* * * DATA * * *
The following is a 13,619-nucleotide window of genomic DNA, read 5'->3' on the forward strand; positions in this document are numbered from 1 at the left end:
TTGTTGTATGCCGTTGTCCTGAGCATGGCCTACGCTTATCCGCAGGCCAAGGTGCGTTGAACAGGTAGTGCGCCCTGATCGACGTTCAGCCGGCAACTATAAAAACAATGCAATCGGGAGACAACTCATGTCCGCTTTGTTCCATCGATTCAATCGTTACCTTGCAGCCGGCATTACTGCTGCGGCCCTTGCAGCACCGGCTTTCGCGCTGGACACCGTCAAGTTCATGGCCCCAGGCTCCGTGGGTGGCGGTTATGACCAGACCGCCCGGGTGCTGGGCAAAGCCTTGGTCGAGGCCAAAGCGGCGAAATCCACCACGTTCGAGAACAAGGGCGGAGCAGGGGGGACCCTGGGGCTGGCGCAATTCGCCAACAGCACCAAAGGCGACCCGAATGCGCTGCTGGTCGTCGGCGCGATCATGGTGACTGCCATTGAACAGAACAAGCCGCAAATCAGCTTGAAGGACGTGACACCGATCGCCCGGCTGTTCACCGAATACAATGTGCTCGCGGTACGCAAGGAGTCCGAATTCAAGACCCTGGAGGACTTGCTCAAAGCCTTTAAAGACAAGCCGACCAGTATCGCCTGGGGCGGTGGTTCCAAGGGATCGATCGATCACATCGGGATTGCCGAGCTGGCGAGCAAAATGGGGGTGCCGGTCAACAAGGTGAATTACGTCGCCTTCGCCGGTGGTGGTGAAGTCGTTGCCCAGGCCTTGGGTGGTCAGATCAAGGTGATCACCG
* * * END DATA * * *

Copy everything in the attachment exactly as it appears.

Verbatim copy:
The following is a 13,619-nucleotide window of genomic DNA, read 5'->3' on the forward strand; positions in this document are numbered from 1 at the left end:
TTGTTGTATGCCGTTGTCCTGAGCATGGCCTACGCTTATCCGCAGGCCAAGGTGCGTTGAACAGGTAGTGCGCCCTGATCGACGTTCAGCCGGCAACTATAAAAACAATGCAATCGGGAGACAACTCATGTCCGCTTTGTTCCATCGATTCAATCGTTACCTTGCAGCCGGCATTACTGCTGCGGCCCTTGCAGCACCGGCTTTCGCGCTGGACACCGTCAAGTTCATGGCCCCAGGCTCCGTGGGTGGCGGTTATGACCAGACCGCCCGGGTGCTGGGCAAAGCCTTGGTCGAGGCCAAAGCGGCGAAATCCACCACGTTCGAGAACAAGGGCGGAGCAGGGGGGACCCTGGGGCTGGCGCAATTCGCCAACAGCACCAAAGGCGACCCGAATGCGCTGCTGGTCGTCGGCGCGATCATGGTGACTGCCATTGAACAGAACAAGCCGCAAATCAGCTTGAAGGACGTGACACCGATCGCCCGGCTGTTCACCGAATACAATGTGCTCGCGGTACGCAAGGAGTCCGAATTCAAGACCCTGGAGGACTTGCTCAAAGCCTTTAAAGACAAGCCGACCAGTATCGCCTGGGGCGGTGGTTCCAAGGGATCGATCGATCACATCGGGATTGCCGAGCTGGCGAGCAAAATGGGGGTGCCGGTCAACAAGGTGAATTACGTCGCCTTCGCCGGTGGTGGTGAAGTCGTTGCCCAGGCCTTGGGTGGTCAGATCAAGGTGATCACCG